Pay it Forward: Homeward Trails
WASHINGTON (NewsChannel 8) – Plenty of people are guilty of over-packing. Not many people pack extra pets. Sue Bell is one of those few people, and that’s how Homeward Trails, a local non-profit that rescues animals from rural areas was created.
In 2002 Bell was vacationing with friends in a cabin in West Virginia during the Christmas holiday when she wondered into a nearby animal shelter.
“I stopped in, being an animal lover, to donate some dog biscuits. I got talking to them and found out that their permanent shelter had been hit by a flash flood that year and they lost 50 animals that had all drowned in their cages,” she said.
Bell was heartbroken and compelled to take action. Three days later, as she packed to head home, she had added four animals—three dogs and a kitten.
“All in my Subaru,” she said, “with the purposes of finding them new homes.”
In 2002 Bell was still working a full-time job in D.C., but she set out to find the animals new homes.
“I made some flyers, I put the word out among friends, and the biggest idea I had was to put an ad in the Washington Post,” Bell said.
After being bombarded with emails and requests for the animals, Bell began to compile a list so that she could bring more pets to more people; the list gave way to an idea.
“Here's this rural shelter in West Virginia where nine out of the 10 animals they take in are euthanized, and here are all these dozens of people wanting animals that seem to be down there,” she said.
So, Bell began making regular trips back to the rural shelter in West Virginia. She’d get up at 4 a.m. to get there by 10 a.m. and spend a couple of hours picking out cats and dogs. She’d drive back to D.C. and match all the pets with their new owners, still while working a full-time job.
Bell initially wanted to pay it forward for the animals that drowned in the flood, so her goal was to rescue and place 50 pets.
“And then it just became an obsession, so, as I was working and traveling, I was doing business deals under my desk, underneath work tables at meetings in the District, matching people with animals. And then Pet Finder was founded,” Bell said.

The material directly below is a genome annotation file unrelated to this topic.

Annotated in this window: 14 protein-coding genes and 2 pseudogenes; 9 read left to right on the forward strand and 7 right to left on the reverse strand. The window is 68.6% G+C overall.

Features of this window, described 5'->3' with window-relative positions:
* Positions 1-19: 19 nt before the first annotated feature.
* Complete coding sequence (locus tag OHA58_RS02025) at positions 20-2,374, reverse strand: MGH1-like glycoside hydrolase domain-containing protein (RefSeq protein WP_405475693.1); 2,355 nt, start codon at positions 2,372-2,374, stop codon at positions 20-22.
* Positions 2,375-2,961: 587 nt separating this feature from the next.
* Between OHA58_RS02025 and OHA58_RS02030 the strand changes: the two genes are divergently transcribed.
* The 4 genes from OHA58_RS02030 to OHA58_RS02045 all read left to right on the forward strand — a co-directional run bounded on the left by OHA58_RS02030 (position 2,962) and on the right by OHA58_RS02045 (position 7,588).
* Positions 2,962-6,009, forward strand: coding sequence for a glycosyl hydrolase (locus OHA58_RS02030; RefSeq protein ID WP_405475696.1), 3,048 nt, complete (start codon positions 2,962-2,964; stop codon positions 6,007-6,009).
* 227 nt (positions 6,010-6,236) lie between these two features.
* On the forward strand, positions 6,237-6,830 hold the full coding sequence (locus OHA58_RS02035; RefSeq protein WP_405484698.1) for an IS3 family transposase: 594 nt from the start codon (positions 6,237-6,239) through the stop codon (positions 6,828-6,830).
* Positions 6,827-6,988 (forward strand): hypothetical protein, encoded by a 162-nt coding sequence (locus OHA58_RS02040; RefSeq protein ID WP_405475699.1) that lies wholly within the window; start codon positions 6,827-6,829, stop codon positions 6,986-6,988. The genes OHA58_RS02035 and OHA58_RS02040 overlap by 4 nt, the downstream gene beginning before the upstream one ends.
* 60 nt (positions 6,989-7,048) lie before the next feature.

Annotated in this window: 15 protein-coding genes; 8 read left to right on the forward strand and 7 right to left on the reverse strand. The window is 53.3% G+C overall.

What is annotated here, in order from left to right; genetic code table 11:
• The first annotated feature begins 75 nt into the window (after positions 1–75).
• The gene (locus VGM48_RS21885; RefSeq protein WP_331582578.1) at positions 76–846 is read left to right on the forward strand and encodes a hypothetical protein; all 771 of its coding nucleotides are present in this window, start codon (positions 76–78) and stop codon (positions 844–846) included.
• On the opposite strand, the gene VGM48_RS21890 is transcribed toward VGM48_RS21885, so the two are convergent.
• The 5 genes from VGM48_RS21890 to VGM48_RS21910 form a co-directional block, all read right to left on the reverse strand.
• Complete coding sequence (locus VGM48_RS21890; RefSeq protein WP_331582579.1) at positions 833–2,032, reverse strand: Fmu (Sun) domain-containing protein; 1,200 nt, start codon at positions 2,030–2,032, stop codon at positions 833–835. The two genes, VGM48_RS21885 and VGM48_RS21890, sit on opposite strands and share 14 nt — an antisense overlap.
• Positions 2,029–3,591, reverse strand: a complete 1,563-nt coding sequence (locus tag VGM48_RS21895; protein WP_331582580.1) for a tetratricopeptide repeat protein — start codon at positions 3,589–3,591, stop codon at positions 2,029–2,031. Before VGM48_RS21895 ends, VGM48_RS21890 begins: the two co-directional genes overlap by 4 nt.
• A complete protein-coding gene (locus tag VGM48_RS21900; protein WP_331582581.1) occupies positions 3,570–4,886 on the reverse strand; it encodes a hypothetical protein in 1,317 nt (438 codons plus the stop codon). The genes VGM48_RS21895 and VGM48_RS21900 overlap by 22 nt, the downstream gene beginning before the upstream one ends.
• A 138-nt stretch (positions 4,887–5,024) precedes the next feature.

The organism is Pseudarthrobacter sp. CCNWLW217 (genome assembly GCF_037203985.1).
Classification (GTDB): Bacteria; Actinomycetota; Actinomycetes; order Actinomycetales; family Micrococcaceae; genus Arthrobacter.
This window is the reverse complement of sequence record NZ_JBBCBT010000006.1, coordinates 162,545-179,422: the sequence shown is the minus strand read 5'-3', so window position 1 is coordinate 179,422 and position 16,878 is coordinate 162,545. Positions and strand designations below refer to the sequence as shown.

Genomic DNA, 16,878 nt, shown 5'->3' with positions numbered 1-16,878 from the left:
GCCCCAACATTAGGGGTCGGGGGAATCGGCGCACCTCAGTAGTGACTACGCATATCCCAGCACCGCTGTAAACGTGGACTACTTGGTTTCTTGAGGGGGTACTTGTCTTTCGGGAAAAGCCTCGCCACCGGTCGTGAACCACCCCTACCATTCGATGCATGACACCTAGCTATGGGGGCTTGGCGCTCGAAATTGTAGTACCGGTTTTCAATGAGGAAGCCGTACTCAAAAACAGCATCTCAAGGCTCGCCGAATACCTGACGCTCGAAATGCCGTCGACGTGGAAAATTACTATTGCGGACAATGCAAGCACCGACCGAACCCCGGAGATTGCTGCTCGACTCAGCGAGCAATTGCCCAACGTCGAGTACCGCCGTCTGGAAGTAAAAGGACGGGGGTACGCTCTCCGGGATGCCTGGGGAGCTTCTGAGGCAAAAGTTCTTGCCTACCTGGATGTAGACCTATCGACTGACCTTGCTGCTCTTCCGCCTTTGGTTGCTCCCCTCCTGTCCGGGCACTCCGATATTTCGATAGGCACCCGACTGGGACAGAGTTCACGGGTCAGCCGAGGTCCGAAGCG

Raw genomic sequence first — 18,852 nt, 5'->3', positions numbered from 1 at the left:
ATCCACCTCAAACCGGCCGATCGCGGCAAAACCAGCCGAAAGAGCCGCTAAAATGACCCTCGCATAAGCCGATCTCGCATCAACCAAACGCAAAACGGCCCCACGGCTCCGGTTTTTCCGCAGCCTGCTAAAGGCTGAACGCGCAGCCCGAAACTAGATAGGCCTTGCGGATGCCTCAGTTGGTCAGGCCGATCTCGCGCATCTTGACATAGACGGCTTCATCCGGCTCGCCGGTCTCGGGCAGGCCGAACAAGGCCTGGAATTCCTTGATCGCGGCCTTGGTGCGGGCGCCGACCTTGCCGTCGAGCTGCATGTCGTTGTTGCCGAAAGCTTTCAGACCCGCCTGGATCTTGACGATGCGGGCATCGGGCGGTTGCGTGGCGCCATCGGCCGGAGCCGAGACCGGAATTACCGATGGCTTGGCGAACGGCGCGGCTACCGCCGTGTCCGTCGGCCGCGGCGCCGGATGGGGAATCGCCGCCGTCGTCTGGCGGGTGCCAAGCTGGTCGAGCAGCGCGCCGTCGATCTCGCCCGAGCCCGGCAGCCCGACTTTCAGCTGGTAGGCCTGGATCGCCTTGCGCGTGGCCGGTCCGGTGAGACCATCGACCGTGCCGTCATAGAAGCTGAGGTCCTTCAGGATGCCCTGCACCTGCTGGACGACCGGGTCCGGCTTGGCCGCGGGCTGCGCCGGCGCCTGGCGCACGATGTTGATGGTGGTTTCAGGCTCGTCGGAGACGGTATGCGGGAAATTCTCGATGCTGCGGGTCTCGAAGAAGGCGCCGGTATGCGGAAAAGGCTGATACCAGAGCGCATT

In 2002, Bell’s efforts officially became Homeward Trails and shortly thereafter the shelter began working with Pet Finder.
The online pet placing and adoption website launched in 1996 and became a national resource to help place people with pets. In 2005 Pet Finder and Homeward Trails, like many shelters around the nation, were sent into overdrive after Hurricane Katrina as the country saw so many animals displaced.
Homeward Trails continues its work, of which there is plenty, even without natural disasters.
Most of the animals come from rural shelters where owners aren’t responsible.
“They do not spay and neuter, they don't vaccinate and they tend to let their animals run free,” Bell said.
The shelters often don’t have the space or resources to tend to the amount of animals they take in, particularly ill animals, which contribute to high euthanizing rates.
Homeward Trails has rescued more than 17,000 animals. It also opened its first cage-less shelter this year. The shelter is powered largely by volunteers and a small staff. While Homeward Trails is now Bell’s full-time job, the work can be sad, but she says the good days make it all worth it.
“There's a person who's taking in these animals every single day and that keeps us going,” she said. “Every single day we have an amazing heartwarming story that tops the last day.”